CAIRO: If you’re looking for someone to give a speech and leave the whole room impressed, upbeat and beaming with optimism, Steve Ballmer, CEO of Microsoft Corporation is your man.
Although he says some people might regard him as a pessimist, he prefers to see himself as a realist. In his speech to hundreds of IT businessmen, Ballmer said he will continue to be optimistic about the IT industry, despite the economic crisis.
“Yes, we will be down, [our industry] will contract to some degree. We’ve had to flap up our expenses and revenues in our industry and company are reduced, yet the pace of technology innovation is going to continue, he said in his speech, entitled “The New Economy: How Microsoft is innovating and helping you save money? last week at the American Chamber of Commerce (AmCham).
Ballmer is one of a few businessmen who think the economic crisis is “amazing. Although no country is affected by it like the other, he says all will suffer the same global economic issues, whether it’s tourism, foreign direct investment or domestic production and economy.
“We’re living through what I tell our employees is really in some sense a once in a life time event, he said.
“There are very few economics contractions that actually are a result of a contraction of the total amount of debt or leverage which is being used in the world economy, he explained. In the US this has happened four times in the last 200 years: 1837, 1873, the Great Depression in 1929 and now.
Nevertheless, this economic crisis is quite different than others. “I think it is likely to lead to what I call a reset of at least the US economy. We are not going to go down and then go back up [like in previous situations]; this time we will go down, and then we will start growing again, he said.
He explains that the economic growth in the US during the last five to 10 years has come not just from productivity and innovation, but also from taking on more debt. Now, the mission is to reduce this debt, which rules out future economic expansion through borrowing.
This in turn will have a consequence on consumer spending by decreasing the amount of money people and businesses spend on IT and its accessories. “[Since] 50 percent of capital investment in US businesses goes into IT, obviously contraction in capital spent is a material consequence for the IT industry. So we will see a shrinkage . in most countries, in the size of the IT sector, he said.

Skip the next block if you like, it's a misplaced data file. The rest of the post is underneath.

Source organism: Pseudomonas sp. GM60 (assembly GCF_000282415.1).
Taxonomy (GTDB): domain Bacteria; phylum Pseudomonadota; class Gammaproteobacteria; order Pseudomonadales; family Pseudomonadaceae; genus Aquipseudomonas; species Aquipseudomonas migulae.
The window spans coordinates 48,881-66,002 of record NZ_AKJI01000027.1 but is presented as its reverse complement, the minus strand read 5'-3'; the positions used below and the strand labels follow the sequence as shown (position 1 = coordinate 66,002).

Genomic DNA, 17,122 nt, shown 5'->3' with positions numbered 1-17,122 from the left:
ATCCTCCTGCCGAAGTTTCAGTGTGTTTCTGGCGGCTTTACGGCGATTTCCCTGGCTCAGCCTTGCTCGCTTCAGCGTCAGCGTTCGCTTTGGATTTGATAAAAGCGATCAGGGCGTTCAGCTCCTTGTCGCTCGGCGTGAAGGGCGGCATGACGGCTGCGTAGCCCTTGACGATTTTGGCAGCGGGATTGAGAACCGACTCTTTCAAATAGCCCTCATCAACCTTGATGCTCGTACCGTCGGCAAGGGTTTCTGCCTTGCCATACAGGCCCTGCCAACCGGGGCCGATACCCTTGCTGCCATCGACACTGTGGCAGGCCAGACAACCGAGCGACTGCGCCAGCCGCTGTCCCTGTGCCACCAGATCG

Despite the downturns, the pace of technology innovation is going to continue. “Things are going to slow down but progress, improvement and power will move on, and what that means for somebody who cares about software is the opportunity to create amazing new software, change the way we think about technology and how we use technology, he said.
“You really will, over the next five or 10 years, talk to your computer, and it will understand not only the words, it will know what you meant, he believes.
The top three
At times of stress, businessmen need to look at their pressure points and deal with them. Ballmer identified three primary concerns about IT that most business leaders feel should be addressed: the cost of IT, time it takes to implement new IT solutions and availability of information.
“IT should be less expensive and I think every industry should feel the pressure to deliver more value at a lower cost. And with IT being a growing percentage of corporate budgets, that’s an important pressure point.
“It takes too long to implement new IT solutions, how many times have people said we’ve got a new product idea but it needs a little IT support? Then you’ll hear it takes generally a year to implement that capability.
“And the availability of information, I don’t care who it is, if you go ask any business leader if you have the information you need to make decisions, there’s a lot of frustration, he said.
“We all have to take appropriate action on the economic side, on the cost side, but we have to continue our new ways to improve our business, to optimize revenue and to introduce new products, he said.
Prior to the event, Ballmer and Prime Minister Ahmed Nazif signed an agreement “to further the utilization of ICT tools in developing e-government services, as well as introducing ERP systems for the first time in the transportation sector and in the health sector, Minister of Communication and Information Technology Tarek Kamel announced at the event.
The accord entails that Microsoft is committed to reinvest 25 percent of the total value of the agreement in innovation centers as well as establishing further information technology investments in Egypt.
“Our commitment together also re-expanded to working together in developing mobile applications uses. . We think that we have a wonderful opportunity for collaborating together in Microsoft’s innovation center together with the mobile operators as well as with the Internet service providers in the region, Kamel said.
Kamel explained that Egypt’s mobile industry sees one million new subscribers each month, one of the highest growth rates all over the world.
“Just last year we had four million new mobile subscribers using the Internet over these three operators existing in Egypt. We believe that this is a wonderful platform for investment and for working together in search engines using Arabic applications and Arabic software, not only to serve the 44 million subscribers in Egypt but the whole region, he said.
Kamel reassured the audience that although Egypt is not immune to the financial crisis, the ICT sector has grown by 15 percent in 2009.
“We’ll base our development on stimulation of the local market that is still growing and will grow within the next couple of years and is providing investment opportunities not only for the Egyptian local players but also for multinationals as well, he said.